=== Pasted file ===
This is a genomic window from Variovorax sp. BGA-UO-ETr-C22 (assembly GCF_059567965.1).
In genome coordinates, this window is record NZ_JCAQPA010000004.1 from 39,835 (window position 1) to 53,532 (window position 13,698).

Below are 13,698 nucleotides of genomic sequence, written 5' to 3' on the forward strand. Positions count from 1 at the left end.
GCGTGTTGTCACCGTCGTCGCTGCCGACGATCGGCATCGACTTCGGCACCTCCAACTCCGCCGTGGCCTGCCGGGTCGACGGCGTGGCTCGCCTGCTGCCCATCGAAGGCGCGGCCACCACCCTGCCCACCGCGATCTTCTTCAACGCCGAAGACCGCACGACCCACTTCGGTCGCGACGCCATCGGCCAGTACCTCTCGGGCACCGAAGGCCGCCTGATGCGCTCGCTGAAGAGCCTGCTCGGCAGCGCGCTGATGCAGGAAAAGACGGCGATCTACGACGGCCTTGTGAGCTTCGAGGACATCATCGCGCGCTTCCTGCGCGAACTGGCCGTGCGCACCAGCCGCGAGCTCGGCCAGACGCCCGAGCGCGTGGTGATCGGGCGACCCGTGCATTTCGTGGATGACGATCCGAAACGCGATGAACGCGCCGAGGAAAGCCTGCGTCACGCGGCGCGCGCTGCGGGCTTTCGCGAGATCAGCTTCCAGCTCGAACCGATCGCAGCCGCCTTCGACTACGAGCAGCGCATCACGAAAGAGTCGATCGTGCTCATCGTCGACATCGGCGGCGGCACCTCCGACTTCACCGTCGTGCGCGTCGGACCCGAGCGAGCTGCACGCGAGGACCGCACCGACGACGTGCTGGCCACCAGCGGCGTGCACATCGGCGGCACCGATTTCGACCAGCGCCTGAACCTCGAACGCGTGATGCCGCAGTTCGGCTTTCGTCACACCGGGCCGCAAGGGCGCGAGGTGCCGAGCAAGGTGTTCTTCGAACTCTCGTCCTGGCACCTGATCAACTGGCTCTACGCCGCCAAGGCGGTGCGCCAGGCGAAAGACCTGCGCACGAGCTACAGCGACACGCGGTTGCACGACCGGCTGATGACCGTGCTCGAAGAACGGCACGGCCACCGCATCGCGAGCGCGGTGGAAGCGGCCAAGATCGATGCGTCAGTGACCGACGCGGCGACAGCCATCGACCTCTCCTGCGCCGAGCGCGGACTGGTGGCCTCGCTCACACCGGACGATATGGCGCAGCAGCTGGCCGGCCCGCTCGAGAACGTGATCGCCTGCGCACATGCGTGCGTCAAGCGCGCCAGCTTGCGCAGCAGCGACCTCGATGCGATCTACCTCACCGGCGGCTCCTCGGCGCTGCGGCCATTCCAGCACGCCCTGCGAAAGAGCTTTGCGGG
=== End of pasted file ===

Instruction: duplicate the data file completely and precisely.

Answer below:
This is a genomic window from Variovorax sp. BGA-UO-ETr-C22 (assembly GCF_059567965.1).
In genome coordinates, this window is record NZ_JCAQPA010000004.1 from 39,835 (window position 1) to 53,532 (window position 13,698).

Below are 13,698 nucleotides of genomic sequence, written 5' to 3' on the forward strand. Positions count from 1 at the left end.
GCGTGTTGTCACCGTCGTCGCTGCCGACGATCGGCATCGACTTCGGCACCTCCAACTCCGCCGTGGCCTGCCGGGTCGACGGCGTGGCTCGCCTGCTGCCCATCGAAGGCGCGGCCACCACCCTGCCCACCGCGATCTTCTTCAACGCCGAAGACCGCACGACCCACTTCGGTCGCGACGCCATCGGCCAGTACCTCTCGGGCACCGAAGGCCGCCTGATGCGCTCGCTGAAGAGCCTGCTCGGCAGCGCGCTGATGCAGGAAAAGACGGCGATCTACGACGGCCTTGTGAGCTTCGAGGACATCATCGCGCGCTTCCTGCGCGAACTGGCCGTGCGCACCAGCCGCGAGCTCGGCCAGACGCCCGAGCGCGTGGTGATCGGGCGACCCGTGCATTTCGTGGATGACGATCCGAAACGCGATGAACGCGCCGAGGAAAGCCTGCGTCACGCGGCGCGCGCTGCGGGCTTTCGCGAGATCAGCTTCCAGCTCGAACCGATCGCAGCCGCCTTCGACTACGAGCAGCGCATCACGAAAGAGTCGATCGTGCTCATCGTCGACATCGGCGGCGGCACCTCCGACTTCACCGTCGTGCGCGTCGGACCCGAGCGAGCTGCACGCGAGGACCGCACCGACGACGTGCTGGCCACCAGCGGCGTGCACATCGGCGGCACCGATTTCGACCAGCGCCTGAACCTCGAACGCGTGATGCCGCAGTTCGGCTTTCGTCACACCGGGCCGCAAGGGCGCGAGGTGCCGAGCAAGGTGTTCTTCGAACTCTCGTCCTGGCACCTGATCAACTGGCTCTACGCCGCCAAGGCGGTGCGCCAGGCGAAAGACCTGCGCACGAGCTACAGCGACACGCGGTTGCACGACCGGCTGATGACCGTGCTCGAAGAACGGCACGGCCACCGCATCGCGAGCGCGGTGGAAGCGGCCAAGATCGATGCGTCAGTGACCGACGCGGCGACAGCCATCGACCTCTCCTGCGCCGAGCGCGGACTGGTGGCCTCGCTCACACCGGACGATATGGCGCAGCAGCTGGCCGGCCCGCTCGAGAACGTGATCGCCTGCGCACATGCGTGCGTCAAGCGCGCCAGCTTGCGCAGCAGCGACCTCGATGCGATCTACCTCACCGGCGGCTCCTCGGCGCTGCGGCCATTCCAGCACGCCCTGCGAAAGAGCTTTGCGGG